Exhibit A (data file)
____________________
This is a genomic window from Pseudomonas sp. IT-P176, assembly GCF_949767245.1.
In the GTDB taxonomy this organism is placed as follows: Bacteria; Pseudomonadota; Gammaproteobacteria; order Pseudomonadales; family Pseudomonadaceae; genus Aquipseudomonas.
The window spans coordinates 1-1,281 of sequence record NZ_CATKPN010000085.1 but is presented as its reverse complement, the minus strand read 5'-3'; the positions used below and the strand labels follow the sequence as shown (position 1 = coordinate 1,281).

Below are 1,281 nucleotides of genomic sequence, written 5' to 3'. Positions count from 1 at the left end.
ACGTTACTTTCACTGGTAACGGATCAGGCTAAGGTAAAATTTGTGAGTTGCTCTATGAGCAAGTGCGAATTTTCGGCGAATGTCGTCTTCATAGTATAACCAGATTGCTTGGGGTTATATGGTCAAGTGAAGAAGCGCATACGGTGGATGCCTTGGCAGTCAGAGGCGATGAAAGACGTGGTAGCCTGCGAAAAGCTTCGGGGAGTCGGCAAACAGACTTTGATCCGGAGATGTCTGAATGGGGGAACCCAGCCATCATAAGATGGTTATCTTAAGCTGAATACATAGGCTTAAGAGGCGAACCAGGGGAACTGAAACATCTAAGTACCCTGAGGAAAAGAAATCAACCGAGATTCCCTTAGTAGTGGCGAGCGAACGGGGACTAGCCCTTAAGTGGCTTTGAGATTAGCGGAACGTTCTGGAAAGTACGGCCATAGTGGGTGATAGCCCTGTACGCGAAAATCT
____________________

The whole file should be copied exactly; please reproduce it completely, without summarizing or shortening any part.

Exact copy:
This is a genomic window from Pseudomonas sp. IT-P176, assembly GCF_949767245.1.
In the GTDB taxonomy this organism is placed as follows: Bacteria; Pseudomonadota; Gammaproteobacteria; order Pseudomonadales; family Pseudomonadaceae; genus Aquipseudomonas.
The window spans coordinates 1-1,281 of sequence record NZ_CATKPN010000085.1 but is presented as its reverse complement, the minus strand read 5'-3'; the positions used below and the strand labels follow the sequence as shown (position 1 = coordinate 1,281).

Below are 1,281 nucleotides of genomic sequence, written 5' to 3'. Positions count from 1 at the left end.
ACGTTACTTTCACTGGTAACGGATCAGGCTAAGGTAAAATTTGTGAGTTGCTCTATGAGCAAGTGCGAATTTTCGGCGAATGTCGTCTTCATAGTATAACCAGATTGCTTGGGGTTATATGGTCAAGTGAAGAAGCGCATACGGTGGATGCCTTGGCAGTCAGAGGCGATGAAAGACGTGGTAGCCTGCGAAAAGCTTCGGGGAGTCGGCAAACAGACTTTGATCCGGAGATGTCTGAATGGGGGAACCCAGCCATCATAAGATGGTTATCTTAAGCTGAATACATAGGCTTAAGAGGCGAACCAGGGGAACTGAAACATCTAAGTACCCTGAGGAAAAGAAATCAACCGAGATTCCCTTAGTAGTGGCGAGCGAACGGGGACTAGCCCTTAAGTGGCTTTGAGATTAGCGGAACGTTCTGGAAAGTACGGCCATAGTGGGTGATAGCCCTGTACGCGAAAATCT